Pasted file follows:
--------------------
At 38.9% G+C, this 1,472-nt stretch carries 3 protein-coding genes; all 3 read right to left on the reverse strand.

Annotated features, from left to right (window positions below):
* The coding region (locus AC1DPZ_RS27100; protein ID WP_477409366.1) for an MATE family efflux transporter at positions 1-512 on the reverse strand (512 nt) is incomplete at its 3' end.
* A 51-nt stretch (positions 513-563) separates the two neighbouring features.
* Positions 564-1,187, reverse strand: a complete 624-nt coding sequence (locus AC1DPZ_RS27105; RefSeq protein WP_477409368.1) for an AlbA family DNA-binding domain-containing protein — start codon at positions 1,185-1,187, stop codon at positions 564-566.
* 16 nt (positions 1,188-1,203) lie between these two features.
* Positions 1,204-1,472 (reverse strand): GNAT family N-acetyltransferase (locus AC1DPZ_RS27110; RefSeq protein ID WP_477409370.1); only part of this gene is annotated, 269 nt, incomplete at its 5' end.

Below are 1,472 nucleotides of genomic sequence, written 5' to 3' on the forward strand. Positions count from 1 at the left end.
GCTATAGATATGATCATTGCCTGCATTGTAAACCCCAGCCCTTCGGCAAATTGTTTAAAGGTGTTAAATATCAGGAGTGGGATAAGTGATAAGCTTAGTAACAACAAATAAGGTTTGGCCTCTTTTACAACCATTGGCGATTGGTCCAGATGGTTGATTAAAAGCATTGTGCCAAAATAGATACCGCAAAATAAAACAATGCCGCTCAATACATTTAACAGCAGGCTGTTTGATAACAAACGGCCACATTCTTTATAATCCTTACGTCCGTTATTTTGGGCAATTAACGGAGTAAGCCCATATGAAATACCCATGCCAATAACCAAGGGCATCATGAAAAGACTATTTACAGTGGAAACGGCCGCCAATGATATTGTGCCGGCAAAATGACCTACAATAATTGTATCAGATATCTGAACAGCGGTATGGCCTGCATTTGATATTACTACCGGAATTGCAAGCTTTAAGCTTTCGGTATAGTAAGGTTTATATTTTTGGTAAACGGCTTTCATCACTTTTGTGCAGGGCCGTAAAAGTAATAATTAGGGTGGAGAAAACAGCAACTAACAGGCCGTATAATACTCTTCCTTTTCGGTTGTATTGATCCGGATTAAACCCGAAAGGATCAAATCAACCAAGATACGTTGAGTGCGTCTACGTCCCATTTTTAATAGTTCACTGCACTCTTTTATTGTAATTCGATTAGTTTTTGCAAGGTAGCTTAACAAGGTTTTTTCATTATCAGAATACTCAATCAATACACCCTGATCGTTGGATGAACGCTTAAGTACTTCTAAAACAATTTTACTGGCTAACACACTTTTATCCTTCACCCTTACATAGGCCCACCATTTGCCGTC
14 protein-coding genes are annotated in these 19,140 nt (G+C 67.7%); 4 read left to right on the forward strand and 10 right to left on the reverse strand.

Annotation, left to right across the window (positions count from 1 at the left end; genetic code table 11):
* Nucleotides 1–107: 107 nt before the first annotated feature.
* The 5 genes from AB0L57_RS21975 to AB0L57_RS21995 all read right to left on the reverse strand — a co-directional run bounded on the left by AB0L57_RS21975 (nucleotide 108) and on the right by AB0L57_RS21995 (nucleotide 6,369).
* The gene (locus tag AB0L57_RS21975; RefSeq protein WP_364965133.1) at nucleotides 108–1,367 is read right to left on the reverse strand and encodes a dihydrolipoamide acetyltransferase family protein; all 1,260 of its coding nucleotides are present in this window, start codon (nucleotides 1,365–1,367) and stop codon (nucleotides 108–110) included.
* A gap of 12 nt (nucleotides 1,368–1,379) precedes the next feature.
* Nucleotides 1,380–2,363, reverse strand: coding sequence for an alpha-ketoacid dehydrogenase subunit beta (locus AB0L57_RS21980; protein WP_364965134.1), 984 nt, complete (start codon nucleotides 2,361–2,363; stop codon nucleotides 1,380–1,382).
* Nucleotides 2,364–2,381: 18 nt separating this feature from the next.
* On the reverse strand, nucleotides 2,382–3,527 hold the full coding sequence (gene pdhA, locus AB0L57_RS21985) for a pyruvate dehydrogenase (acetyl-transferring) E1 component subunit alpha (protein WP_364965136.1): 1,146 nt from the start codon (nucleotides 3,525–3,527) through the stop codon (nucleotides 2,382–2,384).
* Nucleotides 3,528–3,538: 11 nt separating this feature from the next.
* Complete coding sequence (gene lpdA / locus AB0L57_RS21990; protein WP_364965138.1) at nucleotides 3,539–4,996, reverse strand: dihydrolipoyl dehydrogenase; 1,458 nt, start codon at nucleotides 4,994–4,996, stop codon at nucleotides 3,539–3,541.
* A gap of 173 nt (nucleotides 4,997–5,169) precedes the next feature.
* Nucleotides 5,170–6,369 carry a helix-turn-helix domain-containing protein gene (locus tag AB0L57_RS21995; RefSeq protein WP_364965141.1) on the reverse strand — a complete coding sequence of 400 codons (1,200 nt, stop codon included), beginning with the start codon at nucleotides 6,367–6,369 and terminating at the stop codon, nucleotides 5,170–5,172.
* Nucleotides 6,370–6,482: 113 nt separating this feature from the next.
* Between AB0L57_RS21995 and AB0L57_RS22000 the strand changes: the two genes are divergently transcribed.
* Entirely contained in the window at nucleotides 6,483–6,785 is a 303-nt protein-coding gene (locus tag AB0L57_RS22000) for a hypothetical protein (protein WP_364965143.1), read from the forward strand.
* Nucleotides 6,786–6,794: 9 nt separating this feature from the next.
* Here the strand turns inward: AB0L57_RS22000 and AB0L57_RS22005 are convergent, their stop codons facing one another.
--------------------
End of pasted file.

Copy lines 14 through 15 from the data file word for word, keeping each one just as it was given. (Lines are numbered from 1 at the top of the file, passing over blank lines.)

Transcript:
* The gene (locus tag AB0L57_RS21975; RefSeq protein WP_364965133.1) at nucleotides 108–1,367 is read right to left on the reverse strand and encodes a dihydrolipoamide acetyltransferase family protein; all 1,260 of its coding nucleotides are present in this window, start codon (nucleotides 1,365–1,367) and stop codon (nucleotides 108–110) included.
* A gap of 12 nt (nucleotides 1,368–1,379) precedes the next feature.